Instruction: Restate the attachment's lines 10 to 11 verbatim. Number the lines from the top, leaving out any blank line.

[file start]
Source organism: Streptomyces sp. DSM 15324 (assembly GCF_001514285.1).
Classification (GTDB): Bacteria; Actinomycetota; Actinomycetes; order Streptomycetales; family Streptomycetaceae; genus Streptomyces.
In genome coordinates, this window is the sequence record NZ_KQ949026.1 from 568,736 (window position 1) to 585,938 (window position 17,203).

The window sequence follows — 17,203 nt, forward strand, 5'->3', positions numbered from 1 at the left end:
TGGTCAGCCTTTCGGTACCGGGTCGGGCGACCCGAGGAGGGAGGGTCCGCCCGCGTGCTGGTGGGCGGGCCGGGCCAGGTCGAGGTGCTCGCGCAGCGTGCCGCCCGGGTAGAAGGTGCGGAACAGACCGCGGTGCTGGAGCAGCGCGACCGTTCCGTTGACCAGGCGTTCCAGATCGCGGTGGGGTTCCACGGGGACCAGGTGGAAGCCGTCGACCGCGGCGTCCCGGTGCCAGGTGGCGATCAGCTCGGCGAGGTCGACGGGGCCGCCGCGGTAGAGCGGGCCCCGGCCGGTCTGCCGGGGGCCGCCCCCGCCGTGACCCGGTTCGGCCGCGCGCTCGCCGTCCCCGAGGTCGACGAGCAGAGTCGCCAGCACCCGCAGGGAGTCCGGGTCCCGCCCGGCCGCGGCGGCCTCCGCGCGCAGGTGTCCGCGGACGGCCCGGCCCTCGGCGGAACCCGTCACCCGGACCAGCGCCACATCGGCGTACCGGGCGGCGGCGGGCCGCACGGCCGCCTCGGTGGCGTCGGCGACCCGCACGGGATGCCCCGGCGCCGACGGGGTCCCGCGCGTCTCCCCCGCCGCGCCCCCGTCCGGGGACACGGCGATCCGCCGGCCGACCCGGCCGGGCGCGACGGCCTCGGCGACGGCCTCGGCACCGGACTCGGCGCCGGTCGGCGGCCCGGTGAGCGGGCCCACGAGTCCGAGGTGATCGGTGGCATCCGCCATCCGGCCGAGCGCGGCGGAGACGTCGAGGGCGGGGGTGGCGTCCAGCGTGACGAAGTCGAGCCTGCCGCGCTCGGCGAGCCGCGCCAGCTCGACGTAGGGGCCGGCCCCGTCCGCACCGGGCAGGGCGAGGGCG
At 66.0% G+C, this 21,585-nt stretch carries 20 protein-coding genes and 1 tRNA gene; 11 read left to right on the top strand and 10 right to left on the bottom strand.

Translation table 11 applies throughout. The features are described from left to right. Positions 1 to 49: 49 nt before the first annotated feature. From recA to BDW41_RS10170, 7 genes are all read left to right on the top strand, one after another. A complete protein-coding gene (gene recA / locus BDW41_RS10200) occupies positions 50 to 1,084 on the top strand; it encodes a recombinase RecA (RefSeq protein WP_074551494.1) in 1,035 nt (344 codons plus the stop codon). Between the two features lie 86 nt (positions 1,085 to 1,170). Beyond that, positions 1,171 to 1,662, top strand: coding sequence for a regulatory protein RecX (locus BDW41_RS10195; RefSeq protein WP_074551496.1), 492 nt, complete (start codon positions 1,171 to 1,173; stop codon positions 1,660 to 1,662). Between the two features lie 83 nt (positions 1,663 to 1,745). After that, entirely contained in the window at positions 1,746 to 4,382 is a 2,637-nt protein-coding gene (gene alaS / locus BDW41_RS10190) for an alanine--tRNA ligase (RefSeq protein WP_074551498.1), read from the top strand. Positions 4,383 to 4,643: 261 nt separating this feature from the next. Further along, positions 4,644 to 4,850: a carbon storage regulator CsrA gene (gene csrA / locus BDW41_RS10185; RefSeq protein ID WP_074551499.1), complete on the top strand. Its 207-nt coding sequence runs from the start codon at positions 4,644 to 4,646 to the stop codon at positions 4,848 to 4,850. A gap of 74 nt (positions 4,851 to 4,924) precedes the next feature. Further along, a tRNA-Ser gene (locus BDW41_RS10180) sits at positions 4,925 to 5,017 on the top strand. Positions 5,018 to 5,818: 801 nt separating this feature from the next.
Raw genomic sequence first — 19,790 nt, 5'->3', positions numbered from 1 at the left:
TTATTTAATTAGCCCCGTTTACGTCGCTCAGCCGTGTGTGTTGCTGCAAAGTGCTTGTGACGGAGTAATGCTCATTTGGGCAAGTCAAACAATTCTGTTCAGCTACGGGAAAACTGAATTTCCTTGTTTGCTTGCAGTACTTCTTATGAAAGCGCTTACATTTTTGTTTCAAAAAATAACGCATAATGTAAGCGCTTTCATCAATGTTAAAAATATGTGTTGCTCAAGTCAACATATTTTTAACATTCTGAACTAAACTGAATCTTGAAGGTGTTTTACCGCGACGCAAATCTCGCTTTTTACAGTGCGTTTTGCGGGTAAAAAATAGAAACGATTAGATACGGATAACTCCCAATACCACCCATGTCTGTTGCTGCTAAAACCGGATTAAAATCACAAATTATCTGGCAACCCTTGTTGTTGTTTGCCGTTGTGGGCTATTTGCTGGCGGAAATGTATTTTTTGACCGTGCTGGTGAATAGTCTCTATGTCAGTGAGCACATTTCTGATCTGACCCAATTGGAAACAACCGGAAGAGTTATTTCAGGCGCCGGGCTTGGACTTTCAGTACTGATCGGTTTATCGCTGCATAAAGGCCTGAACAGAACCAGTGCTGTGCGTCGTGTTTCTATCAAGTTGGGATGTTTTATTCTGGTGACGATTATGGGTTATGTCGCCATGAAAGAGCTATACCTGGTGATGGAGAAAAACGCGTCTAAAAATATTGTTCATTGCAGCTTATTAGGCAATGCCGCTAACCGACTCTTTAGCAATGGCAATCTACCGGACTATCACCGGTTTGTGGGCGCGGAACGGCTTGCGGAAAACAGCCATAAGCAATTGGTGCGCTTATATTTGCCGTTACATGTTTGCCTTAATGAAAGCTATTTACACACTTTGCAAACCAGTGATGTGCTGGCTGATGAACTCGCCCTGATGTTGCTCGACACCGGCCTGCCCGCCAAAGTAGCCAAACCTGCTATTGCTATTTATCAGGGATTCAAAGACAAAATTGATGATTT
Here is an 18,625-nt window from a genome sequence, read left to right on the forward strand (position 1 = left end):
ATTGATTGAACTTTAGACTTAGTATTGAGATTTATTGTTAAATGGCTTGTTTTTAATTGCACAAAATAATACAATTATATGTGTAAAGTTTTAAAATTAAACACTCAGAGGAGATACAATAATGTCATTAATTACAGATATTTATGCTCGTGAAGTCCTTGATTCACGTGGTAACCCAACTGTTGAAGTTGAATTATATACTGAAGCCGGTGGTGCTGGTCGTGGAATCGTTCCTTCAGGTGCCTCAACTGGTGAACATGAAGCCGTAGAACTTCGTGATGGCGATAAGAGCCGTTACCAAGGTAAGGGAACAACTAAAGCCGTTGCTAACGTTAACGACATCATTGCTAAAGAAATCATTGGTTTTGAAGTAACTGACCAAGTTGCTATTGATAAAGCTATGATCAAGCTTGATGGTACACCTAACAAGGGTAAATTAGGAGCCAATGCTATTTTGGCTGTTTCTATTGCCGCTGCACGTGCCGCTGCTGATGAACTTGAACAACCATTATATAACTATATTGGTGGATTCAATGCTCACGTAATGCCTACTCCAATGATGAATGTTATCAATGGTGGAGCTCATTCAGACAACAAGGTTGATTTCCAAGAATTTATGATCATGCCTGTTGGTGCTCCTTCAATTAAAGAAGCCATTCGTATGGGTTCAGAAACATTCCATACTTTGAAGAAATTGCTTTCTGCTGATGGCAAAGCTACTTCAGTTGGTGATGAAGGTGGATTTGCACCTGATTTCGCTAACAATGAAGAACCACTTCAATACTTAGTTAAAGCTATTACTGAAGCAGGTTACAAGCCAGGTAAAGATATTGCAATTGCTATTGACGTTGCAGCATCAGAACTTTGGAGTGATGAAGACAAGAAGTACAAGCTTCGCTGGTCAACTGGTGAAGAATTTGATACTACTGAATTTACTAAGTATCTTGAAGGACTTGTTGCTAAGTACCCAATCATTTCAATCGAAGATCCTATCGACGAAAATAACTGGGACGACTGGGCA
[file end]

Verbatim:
Here is an 18,625-nt window from a genome sequence, read left to right on the forward strand (position 1 = left end):
ATTGATTGAACTTTAGACTTAGTATTGAGATTTATTGTTAAATGGCTTGTTTTTAATTGCACAAAATAATACAATTATATGTGTAAAGTTTTAAAATTAAACACTCAGAGGAGATACAATAATGTCATTAATTACAGATATTTATGCTCGTGAAGTCCTTGATTCACGTGGTAACCCAACTGTTGAAGTTGAATTATATACTGAAGCCGGTGGTGCTGGTCGTGGAATCGTTCCTTCAGGTGCCTCAACTGGTGAACATGAAGCCGTAGAACTTCGTGATGGCGATAAGAGCCGTTACCAAGGTAAGGGAACAACTAAAGCCGTTGCTAACGTTAACGACATCATTGCTAAAGAAATCATTGGTTTTGAAGTAACTGACCAAGTTGCTATTGATAAAGCTATGATCAAGCTTGATGGTACACCTAACAAGGGTAAATTAGGAGCCAATGCTATTTTGGCTGTTTCTATTGCCGCTGCACGTGCCGCTGCTGATGAACTTGAACAACCATTATATAACTATATTGGTGGATTCAATGCTCACGTAATGCCTACTCCAATGATGAATGTTATCAATGGTGGAGCTCATTCAGACAACAAGGTTGATTTCCAAGAATTTATGATCATGCCTGTTGGTGCTCCTTCAATTAAAGAAGCCATTCGTATGGGTTCAGAAACATTCCATACTTTGAAGAAATTGCTTTCTGCTGATGGCAAAGCTACTTCAGTTGGTGATGAAGGTGGATTTGCACCTGATTTCGCTAACAATGAAGAACCACTTCAATACTTAGTTAAAGCTATTACTGAAGCAGGTTACAAGCCAGGTAAAGATATTGCAATTGCTATTGACGTTGCAGCATCAGAACTTTGGAGTGATGAAGACAAGAAGTACAAGCTTCGCTGGTCAACTGGTGAAGAATTTGATACTACTGAATTTACTAAGTATCTTGAAGGACTTGTTGCTAAGTACCCAATCATTTCAATCGAAGATCCTATCGACGAAAATAACTGGGACGACTGGGCA